The impact of this situation is that most organizations don’t know what to do to generate buzz, revenue, or proof that their investments in a Web site are paying any significant dividends. Not surprisingly, when Web site traffic drops, the panic among those who fund Web sites upticks. Maybe desperation is a better word?
Is social marketing the next big thing? For some organizations aiming at consumers, social marketing is a potential game changer. For specialist firms, social marketing is a variation of making contacts, building relationships, and getting work via trust or referrals. The problem with social methods is that these are not as well known as the “put up a Web site and get traffic from Google” solutions. In addition, social methods are fragmented. There is an investment of time in figuring out what to do and then there is the on going cost of doing the button pushing required to make social methods work. Let’s face it. Social methods are more work than slapping up a Web site and updating it via a template every few hours, days, or weeks. Tweets don’t work unless the person has a Bin Laden scale message or is Lady Gaga. A tweet about a talk at a technical conference is useful but is not likely to win the lottery in terms of new business. LinkedIn requires time and effort. Even a Facebook presence is tricky. Facebook is a walled garden and the tips and tricks of maximizing the return from 700 million members has not diffused as widely as how to create a basic Web site using SquareSpace.com or a similar service.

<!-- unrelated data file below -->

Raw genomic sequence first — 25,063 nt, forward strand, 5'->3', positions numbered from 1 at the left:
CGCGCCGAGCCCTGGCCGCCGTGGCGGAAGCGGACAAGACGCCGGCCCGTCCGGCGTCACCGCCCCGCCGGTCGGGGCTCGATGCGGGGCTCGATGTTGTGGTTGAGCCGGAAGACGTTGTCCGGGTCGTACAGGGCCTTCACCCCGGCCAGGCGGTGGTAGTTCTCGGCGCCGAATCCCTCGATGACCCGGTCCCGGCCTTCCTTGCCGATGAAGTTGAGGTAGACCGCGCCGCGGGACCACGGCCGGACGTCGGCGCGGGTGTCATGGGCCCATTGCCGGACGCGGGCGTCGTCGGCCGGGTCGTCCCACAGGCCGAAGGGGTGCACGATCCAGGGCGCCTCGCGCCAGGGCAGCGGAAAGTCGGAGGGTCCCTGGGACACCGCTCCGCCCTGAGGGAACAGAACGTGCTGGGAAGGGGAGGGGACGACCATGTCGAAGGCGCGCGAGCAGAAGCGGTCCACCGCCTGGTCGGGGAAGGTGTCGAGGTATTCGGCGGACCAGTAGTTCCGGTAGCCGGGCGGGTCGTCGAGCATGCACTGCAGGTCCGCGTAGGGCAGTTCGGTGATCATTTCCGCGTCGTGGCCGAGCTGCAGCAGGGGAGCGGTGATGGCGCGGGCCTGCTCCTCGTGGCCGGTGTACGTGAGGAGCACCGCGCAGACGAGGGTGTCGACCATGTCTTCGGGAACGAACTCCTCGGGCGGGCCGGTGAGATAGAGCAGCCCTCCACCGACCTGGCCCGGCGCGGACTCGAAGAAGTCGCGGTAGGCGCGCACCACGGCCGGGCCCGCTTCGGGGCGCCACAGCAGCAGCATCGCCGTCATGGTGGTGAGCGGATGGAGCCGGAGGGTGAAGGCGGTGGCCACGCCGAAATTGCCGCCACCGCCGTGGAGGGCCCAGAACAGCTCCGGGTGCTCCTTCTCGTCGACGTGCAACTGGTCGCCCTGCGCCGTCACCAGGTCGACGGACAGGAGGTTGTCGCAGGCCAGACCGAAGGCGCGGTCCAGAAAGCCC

After thinking about the conversations I had about Web sites, I jotted down a list of implications or consequences. I want to capture them before I lose the napkin on which I wrote these thoughts disintegrates:
- Traditional Web sites are no longer enough. These have to be amplified by other marketing methods. Companies once again have to figure out the mix of methods and then make adjustments in order to get these methods working at a price that the organization can afford.
- Social media by itself is not enough. The idea that a business can have a Facebook page and sit back and reap big money may work for some. However, vendors of search and content processing are probably going to find Facebook a frail gymnast when it comes to moving a $1.0 million search or business intelligence system. In fact, the likelihood that the demographics of Facebook will match the needs of a specialist software vendor is interesting to ponder. What happens if the Facebook campaign backfires? Interesting question.
- Traditional marketing no longer is affordable or predictable. In local markets, small businesses still do lousy marketing. Part of the reason is the nature of a small business. There’s no time, money, or mind slices available to figure out what to do and how to do sales. Life is a bit catch as catch can. Mid sized companies have more resources and in my experience diffuse their efforts. Pooling resources to do a couple of things is mostly a bet on the casino’s roulette wheel. Big companies are victims of organizational inertia. Most of the marketing—even when given a jazzy coat of paint like Ford’s promotions on podcasts—is pretty predictable stuff. The grooves are worn and smooth in marketing in big firms just like the chariot ruts in Pompeii. Getting out of those ruts is almost impossible.